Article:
What’s fun about Gyoza is that you can be creative with its filling. You can make any types of gyoza including this napa cabbage gyoza.
I hope everyone had a great weekend. The weather has been improving but unfortunately it’s going to rain a few days this week. My daughter turned 3 years old yesterday and we celebrated her birthday. My son’s birthday is in May so we’ll have a joint birthday party in a few weeks for the two of them. It’s so hard to believe my youngest baby is already 3 years old. They’re growing up so fast, almost too fast. I am really enjoying spending time with them but I know I will miss them so much when they start spending more time at school.
Today’s recipe is Gyoza. So far I have introduced Chicken & Shiso Gyoza with Yuzu Kosho Ponzu Sauce and basic Gyoza recipes. What’s fun about Gyoza is that you can be creative with its filling. You can wrap any ingredients you like in the Gyoza skin and create your own invention. In Japan, we even wrap cheese in Gyoza skin and it’s very good. For the Gyoza recipe today, I added napa cabbage. Some families do use napa cabbage as an ingredient instead of cabbage. Once in a while I change the seasonings and see if I can make even better gyoza. For this particular recipe you don’t need to dip gyoza in any sauce because it has enough seasonings and taste. Oh one more thing. If you have leftovers, just freeze them and have some as a snack or a quick meal. Happy Monday!
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- 1 lb napa cabbage (1 lb = 8 large leaves)
- ½ tsp salt (kosher or sea salt; use half if using table salt)
- 2 cloves garlic
- 1 inch ginger (1" = 1 Tbsp minced ginger)
- 2 green onions/scallions
- 1 lb ground pork
- 1 pkg Gyoza wrappers (1 pkg = 54 wrappers)
- 2 Tbsp potato/corn starch (optional)
- 2 Tbsp neutral flavor oil (vegetable, canola, etc) (for each batch of frying Gyoza)
- ¼ cup water (for each batch of frying Gyoza)
- 1 Tbsp sesame oil (for each batch of frying Gyoza)
- Finely chop the napa cabbage and put it in a medium bowl. Sprinkle salt and rub the napa cabbage with hands. Set aside for 10 minutes.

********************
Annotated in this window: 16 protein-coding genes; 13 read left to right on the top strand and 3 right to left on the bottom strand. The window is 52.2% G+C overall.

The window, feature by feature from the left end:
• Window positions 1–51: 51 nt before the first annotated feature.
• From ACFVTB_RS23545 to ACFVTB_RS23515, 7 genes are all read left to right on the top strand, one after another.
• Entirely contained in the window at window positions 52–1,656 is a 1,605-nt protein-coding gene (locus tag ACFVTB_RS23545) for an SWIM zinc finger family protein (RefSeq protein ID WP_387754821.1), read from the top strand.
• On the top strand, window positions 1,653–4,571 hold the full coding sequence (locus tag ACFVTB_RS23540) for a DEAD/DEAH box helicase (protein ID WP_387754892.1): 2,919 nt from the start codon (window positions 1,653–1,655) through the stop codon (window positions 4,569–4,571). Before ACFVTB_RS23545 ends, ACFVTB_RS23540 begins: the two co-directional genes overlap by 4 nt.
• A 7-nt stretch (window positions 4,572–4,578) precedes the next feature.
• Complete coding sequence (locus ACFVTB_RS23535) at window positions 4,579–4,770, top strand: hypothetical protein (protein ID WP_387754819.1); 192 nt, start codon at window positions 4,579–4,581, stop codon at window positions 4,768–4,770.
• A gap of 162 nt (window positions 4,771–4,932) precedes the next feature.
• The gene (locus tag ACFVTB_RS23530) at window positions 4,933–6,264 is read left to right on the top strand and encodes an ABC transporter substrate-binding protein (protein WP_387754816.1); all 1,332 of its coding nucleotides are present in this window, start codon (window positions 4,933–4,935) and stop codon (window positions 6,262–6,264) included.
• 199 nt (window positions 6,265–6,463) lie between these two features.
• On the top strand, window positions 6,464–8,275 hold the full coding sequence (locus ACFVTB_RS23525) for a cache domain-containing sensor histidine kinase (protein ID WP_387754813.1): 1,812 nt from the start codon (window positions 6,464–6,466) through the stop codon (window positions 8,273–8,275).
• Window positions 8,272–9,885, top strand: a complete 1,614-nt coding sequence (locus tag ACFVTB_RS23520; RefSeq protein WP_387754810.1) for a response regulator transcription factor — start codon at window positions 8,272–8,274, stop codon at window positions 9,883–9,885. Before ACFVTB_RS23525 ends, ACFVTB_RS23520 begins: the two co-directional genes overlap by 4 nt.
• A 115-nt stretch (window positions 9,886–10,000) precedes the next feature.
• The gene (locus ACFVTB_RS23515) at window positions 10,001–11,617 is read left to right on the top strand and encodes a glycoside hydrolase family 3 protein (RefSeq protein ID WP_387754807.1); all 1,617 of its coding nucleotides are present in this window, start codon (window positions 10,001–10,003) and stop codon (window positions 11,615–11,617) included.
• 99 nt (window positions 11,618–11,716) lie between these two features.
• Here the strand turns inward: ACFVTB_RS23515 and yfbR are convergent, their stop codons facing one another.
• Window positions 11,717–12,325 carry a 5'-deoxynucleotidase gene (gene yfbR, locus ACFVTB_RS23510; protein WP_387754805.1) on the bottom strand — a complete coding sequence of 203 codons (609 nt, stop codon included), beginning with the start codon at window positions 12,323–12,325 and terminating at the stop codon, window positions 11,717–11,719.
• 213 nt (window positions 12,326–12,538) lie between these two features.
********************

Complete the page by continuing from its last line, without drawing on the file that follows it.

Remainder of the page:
Gather all the ingredients to make the gyoza filling.
- Mince garlic, ginger, and green onions and put them in a large bowl. Add the meat and Seasonings.
- Knead the mixture with hands until it gets sticky.
- Squeeze water out of the napa cabbage with hands.
- Add the napa cabbage in the large bowl. Mix all together with hands again.
- Wrap the filling with gyoza wrappers (See How To Wrap Gyoza). If you don’t cook the gyoza right away, I recommend freezing because moisture from the filling may break the wrapping. To freeze, place the gyoza on a baking sheet lined with parchment paper, keeping some distance to each other, and flash-freeze until hard (so now gyoza won't stick to each other). Then transfer to a freezer bag to store.
- In a large non-stick frying pan, heat oil on medium high heat. When the pan is hot, arrange gyoza in a circular shape. If you place gyoza tightly together, the individual pieces won’t fall off when you flip them onto a serving plate.
- When gyoza is browned, pour water and immediately put the lid on. Turn the heat to high and steam gyoza till most of water evaporates. Be careful not to overcook gyoza because it will burn easily.
- When most of the water is evaporated, remove the lid to let any remaining water evaporate. Add sesame oil around the edge of the inner pan and cook uncovered until gyoza gets nice and crisp on the bottom.
- Place a serving plate on top of the pan and quickly flip. Serve immediately.
- If you have any leftover filling, you can make meat balls with it and fry them.
Recipe by Namiko Chen of Just One Cookbook. All images and content on this site are copyright protected. Please do not use my images without my permission. If you’d like to share this recipe on your site, please re-write the recipe in your own words and link to this post as the original source. Thank you.